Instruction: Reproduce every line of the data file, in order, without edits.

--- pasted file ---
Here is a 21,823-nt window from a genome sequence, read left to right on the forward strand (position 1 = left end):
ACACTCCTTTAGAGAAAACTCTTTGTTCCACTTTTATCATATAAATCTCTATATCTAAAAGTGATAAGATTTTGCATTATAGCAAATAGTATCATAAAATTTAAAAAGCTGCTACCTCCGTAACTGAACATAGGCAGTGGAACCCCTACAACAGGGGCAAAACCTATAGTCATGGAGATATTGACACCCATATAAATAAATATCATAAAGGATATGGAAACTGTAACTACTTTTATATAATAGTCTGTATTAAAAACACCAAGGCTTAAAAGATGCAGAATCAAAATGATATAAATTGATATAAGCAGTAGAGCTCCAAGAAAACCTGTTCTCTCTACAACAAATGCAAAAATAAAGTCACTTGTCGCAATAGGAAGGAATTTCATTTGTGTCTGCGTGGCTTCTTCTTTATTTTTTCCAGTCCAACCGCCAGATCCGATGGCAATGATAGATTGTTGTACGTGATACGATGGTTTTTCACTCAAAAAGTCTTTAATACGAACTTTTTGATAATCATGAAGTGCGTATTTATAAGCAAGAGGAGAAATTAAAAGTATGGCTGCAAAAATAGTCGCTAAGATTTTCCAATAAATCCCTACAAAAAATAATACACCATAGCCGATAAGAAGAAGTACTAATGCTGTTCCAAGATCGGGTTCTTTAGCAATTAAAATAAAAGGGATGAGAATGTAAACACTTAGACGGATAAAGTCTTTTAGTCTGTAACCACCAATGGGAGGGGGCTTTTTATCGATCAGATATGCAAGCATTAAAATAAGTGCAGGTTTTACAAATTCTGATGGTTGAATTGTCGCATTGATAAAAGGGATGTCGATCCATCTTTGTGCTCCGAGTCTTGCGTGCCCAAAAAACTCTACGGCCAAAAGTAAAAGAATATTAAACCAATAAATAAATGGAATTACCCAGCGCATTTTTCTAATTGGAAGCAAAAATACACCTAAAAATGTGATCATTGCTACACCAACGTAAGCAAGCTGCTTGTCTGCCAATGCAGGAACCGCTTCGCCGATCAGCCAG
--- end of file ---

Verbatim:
Here is a 21,823-nt window from a genome sequence, read left to right on the forward strand (position 1 = left end):
ACACTCCTTTAGAGAAAACTCTTTGTTCCACTTTTATCATATAAATCTCTATATCTAAAAGTGATAAGATTTTGCATTATAGCAAATAGTATCATAAAATTTAAAAAGCTGCTACCTCCGTAACTGAACATAGGCAGTGGAACCCCTACAACAGGGGCAAAACCTATAGTCATGGAGATATTGACACCCATATAAATAAATATCATAAAGGATATGGAAACTGTAACTACTTTTATATAATAGTCTGTATTAAAAACACCAAGGCTTAAAAGATGCAGAATCAAAATGATATAAATTGATATAAGCAGTAGAGCTCCAAGAAAACCTGTTCTCTCTACAACAAATGCAAAAATAAAGTCACTTGTCGCAATAGGAAGGAATTTCATTTGTGTCTGCGTGGCTTCTTCTTTATTTTTTCCAGTCCAACCGCCAGATCCGATGGCAATGATAGATTGTTGTACGTGATACGATGGTTTTTCACTCAAAAAGTCTTTAATACGAACTTTTTGATAATCATGAAGTGCGTATTTATAAGCAAGAGGAGAAATTAAAAGTATGGCTGCAAAAATAGTCGCTAAGATTTTCCAATAAATCCCTACAAAAAATAATACACCATAGCCGATAAGAAGAAGTACTAATGCTGTTCCAAGATCGGGTTCTTTAGCAATTAAAATAAAAGGGATGAGAATGTAAACACTTAGACGGATAAAGTCTTTTAGTCTGTAACCACCAATGGGAGGGGGCTTTTTATCGATCAGATATGCAAGCATTAAAATAAGTGCAGGTTTTACAAATTCTGATGGTTGAATTGTCGCATTGATAAAAGGGATGTCGATCCATCTTTGTGCTCCGAGTCTTGCGTGCCCAAAAAACTCTACGGCCAAAAGTAAAAGAATATTAAACCAATAAATAAATGGAATTACCCAGCGCATTTTTCTAATTGGAAGCAAAAATACACCTAAAAATGTGATCATTGCTACACCAACGTAAGCAAGCTGCTTGTCTGCCAATGCAGGAACCGCTTCGCCGATCAGCCAG